Herzog has always had a keen eye on the destructive and indifferent force of nature, and man’s futile hubris to conquer it. One of his more famous recent documentaries Grizzly Man (2005) was about a would-be zoologist, and his attempts to be friends with a pack of wild grizzly bears. It should, perhaps, come as no surprise that he was killed by a bear. Werner Herzog has also been drawn to extreme personalities, and seems more interested in the madness and chaos of a human’s life than their attempts at order. There is a reason he worked with notorious nutcase Klaus Kinski so many times. He even made a documentary about Kinski called My Best Fiend (1999). I would recommend almost all of Herzog’s vast library. Someday, I’ll devote an entire Free Film School lecture to Herzog.
Errol Morris (1948 – ), like Herzog, has an eye for extreme personalities, but is a far more playful and optimistic filmmaker. He prefers to center on the notions of outsider geniuses and their in-born awkwardness than their hubris. Using calming music, dream re-enactments, and a special kind of interview camera (Morris invented a camera called The Interrotron, wherein the interview subject is forced to look right into the camera lens, making eye contact with the audience), Morris constructs dream-like meditations on the foibles and joyous peculiarities of life. He is, essentially, a quirky man who celebrates quirkiness. Even if it’s self-destructive quirkiness, as in the form of Fred A. Leuchter, Jr., the subject of his 1999 film Mr. Death. Leuchter is an expert in execution devices, and unwittingly became a hero of the Holocaust deniers’ circuit after his admittedly dubious investigation into a certain Concentration Camp turned up negative evidence for poison gas.
Morris recently won an Academy Award for his 2003 film The Fog of War, which was an interview with Robert S. McNamara, former US Secretary of Defense. He is best known for his 1988 film The Thin Blue Line, wherein he followed the ins and outs of a murder investigation, and ultimately turned the tide of the case with his interviews. He also made a famous 1978 short film called Gates of Heaven, often hailed as one of the best documentaries ever, about a put upon family who runs a prestigious pet cemetery. My favorite film of his, however, is the 1997 film Fast, Cheap, & Out of Control, which I mentioned last week. This bizarre collage of interviews, odd topics, odd men, and old film serials is a playful and penetrating look at the notion of outsider genius. Seriously. It’s one of the best films of the 1990s.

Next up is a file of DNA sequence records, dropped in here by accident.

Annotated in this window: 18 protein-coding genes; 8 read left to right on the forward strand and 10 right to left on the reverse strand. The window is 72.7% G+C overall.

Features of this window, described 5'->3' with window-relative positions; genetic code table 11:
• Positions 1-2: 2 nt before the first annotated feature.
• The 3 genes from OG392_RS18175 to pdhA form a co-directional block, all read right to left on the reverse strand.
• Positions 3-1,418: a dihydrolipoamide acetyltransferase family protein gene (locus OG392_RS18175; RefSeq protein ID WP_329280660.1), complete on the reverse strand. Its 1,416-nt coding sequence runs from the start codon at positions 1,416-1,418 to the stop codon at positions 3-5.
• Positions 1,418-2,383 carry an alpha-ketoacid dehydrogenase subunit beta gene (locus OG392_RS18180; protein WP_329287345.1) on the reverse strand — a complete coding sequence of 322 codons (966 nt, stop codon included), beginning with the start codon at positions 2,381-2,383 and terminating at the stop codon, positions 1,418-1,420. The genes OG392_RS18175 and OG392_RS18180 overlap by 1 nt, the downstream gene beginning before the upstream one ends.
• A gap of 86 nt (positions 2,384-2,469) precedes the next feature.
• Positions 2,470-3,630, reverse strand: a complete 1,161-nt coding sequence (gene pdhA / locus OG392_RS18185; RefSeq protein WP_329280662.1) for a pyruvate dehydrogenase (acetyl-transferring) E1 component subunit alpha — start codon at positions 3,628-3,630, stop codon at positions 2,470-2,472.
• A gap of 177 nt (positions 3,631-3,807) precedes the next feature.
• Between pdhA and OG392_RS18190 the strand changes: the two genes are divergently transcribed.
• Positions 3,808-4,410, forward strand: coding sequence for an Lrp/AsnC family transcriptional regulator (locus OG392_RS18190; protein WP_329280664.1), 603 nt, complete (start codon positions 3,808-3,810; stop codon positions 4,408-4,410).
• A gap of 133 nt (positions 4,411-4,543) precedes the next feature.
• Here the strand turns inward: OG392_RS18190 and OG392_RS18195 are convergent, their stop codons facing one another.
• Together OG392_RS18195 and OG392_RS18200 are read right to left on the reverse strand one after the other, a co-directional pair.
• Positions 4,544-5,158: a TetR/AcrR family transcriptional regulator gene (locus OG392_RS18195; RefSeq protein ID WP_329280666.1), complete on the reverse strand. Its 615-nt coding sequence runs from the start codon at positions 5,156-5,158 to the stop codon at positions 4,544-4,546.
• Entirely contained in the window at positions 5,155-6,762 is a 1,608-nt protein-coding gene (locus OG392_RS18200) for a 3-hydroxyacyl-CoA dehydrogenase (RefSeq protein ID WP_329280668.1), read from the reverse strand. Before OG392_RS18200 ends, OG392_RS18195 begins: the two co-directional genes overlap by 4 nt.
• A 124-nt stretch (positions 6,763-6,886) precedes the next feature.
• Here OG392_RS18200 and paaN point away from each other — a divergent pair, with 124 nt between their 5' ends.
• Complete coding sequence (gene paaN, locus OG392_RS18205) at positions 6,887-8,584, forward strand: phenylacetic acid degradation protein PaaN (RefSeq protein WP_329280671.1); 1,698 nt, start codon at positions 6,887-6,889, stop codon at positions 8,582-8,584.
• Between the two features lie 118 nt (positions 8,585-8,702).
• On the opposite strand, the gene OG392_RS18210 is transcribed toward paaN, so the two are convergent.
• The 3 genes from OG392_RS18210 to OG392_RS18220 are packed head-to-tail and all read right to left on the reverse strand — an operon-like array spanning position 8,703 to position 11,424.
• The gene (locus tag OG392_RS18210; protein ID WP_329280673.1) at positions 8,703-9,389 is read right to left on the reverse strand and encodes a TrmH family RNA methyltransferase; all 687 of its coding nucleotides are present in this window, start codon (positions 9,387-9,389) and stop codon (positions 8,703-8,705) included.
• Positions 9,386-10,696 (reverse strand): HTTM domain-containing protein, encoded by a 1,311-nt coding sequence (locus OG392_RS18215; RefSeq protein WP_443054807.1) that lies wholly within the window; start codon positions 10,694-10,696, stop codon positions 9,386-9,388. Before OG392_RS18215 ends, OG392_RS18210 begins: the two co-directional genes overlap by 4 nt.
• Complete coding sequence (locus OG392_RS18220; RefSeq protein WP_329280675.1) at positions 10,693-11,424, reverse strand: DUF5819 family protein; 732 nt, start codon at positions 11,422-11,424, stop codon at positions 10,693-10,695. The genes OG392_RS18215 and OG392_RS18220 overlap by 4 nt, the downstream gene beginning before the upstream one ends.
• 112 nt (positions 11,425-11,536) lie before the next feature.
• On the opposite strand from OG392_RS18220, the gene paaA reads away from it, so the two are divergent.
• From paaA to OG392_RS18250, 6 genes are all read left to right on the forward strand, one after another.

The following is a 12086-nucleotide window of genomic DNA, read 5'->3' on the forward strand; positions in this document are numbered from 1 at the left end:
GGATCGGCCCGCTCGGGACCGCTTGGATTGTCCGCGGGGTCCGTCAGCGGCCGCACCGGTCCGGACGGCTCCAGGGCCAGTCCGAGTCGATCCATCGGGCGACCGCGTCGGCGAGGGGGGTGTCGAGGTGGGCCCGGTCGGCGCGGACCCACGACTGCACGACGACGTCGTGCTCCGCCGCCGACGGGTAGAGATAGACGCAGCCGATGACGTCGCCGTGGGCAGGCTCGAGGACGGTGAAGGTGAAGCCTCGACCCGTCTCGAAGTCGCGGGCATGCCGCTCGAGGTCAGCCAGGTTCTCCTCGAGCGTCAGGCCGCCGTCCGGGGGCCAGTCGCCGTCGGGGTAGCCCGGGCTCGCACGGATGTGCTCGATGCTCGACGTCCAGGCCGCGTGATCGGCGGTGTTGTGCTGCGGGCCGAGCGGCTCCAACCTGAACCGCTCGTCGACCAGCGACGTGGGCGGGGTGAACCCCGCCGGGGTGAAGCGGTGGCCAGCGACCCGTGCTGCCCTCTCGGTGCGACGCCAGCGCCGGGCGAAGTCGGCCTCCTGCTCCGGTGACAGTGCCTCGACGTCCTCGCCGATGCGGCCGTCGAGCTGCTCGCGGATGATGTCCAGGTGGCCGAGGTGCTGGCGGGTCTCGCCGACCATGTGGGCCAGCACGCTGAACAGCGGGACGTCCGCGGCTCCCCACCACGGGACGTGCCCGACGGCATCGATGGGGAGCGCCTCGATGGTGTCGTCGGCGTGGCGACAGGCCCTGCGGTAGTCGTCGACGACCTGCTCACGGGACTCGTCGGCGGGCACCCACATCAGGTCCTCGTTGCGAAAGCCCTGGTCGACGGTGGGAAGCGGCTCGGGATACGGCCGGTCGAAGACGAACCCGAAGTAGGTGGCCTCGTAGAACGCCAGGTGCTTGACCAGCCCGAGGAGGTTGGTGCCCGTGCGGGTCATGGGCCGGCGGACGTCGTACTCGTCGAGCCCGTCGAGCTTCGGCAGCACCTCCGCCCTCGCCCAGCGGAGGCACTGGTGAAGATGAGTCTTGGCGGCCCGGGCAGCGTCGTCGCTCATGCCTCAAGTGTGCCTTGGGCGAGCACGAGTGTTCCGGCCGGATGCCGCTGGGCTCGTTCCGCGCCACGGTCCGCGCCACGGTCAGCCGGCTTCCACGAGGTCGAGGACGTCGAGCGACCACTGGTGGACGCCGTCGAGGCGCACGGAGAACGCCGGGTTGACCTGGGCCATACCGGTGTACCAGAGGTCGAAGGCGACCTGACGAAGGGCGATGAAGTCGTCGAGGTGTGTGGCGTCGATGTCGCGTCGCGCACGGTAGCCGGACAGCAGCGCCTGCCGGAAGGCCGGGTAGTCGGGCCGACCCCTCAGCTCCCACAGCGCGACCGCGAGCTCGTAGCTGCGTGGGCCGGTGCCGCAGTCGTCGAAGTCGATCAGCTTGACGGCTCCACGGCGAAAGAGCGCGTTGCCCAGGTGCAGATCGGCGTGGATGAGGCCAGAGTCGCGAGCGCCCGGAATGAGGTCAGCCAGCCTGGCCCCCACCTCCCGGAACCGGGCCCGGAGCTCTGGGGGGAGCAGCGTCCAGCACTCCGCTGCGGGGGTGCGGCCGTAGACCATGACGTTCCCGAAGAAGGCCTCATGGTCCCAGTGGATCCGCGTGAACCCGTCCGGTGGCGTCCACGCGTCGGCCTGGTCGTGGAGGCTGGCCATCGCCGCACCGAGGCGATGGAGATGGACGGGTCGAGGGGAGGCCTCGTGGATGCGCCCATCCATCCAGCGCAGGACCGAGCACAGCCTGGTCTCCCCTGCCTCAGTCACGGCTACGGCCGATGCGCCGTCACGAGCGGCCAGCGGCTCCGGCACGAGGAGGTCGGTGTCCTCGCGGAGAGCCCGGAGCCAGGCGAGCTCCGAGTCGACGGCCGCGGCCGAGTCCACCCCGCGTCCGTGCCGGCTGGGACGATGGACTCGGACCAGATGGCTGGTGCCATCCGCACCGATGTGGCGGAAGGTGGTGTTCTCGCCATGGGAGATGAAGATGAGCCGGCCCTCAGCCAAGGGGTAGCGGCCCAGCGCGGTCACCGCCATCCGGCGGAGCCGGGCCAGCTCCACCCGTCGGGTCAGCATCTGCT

Albert and David Maysles
Albert (1926 – ) and David Maysles (1931 – 1987) have made some gloriously contemplative films about artists (Christo) actors (Marlon Brando) and musicians (Vladimir Horowitz), but they’re probably best known for the way they’ve been able to capture the tragic breakdown of certain people and situations. Last week, I praised their film 1970 Gimme Shelter as one of the best documentary films ever. The Maysles managed to capture the tragic death of a Rolling Stones fan at a poorly-planned concert, and the regret that the band had over the incident. It stood not only as a tragedy, but as an unfortunate breakdown of hippie idealism.
The Maysles’ other famous film is their 1975 classic Grey Gardens, which follows the lives of two eccentric women, a mother and daughter, both named Edie Beale, who are tangentially connected to the Kennedy family. The two Edies live in a mansion in a remote area of the Hamptons, and they never leave. The mansion is in a state of extreme disrepair when Jackie O., in what is perhaps a PR move, fixes it up. Grey Gardens traces the lives of these two women as their agoraphobia and deluded view of themselves proves to be a form of entropy. The mansion breaks down and rots before our very eyes, and we begin to see the Edies as these childish and insane women. Many admire them. I pity them. It’s a very sad film.
Homework for the Week:
Look over the filmographies of the eight filmmakers I have profiled in brief. Which of them seems the most interesting to you? What kind of subjects do you like to see documentary films about? Become familiar with these names. See a few films of the ones that most interest you. Morris and Herzog are kind of a must, but they’ll all do. Most of these filmmakers seemed to make films about outsiders and extremists. What is valuable about studying outsiders? Is everyday life more valuable? What kind of person or group of people would you like to make a documentary film about?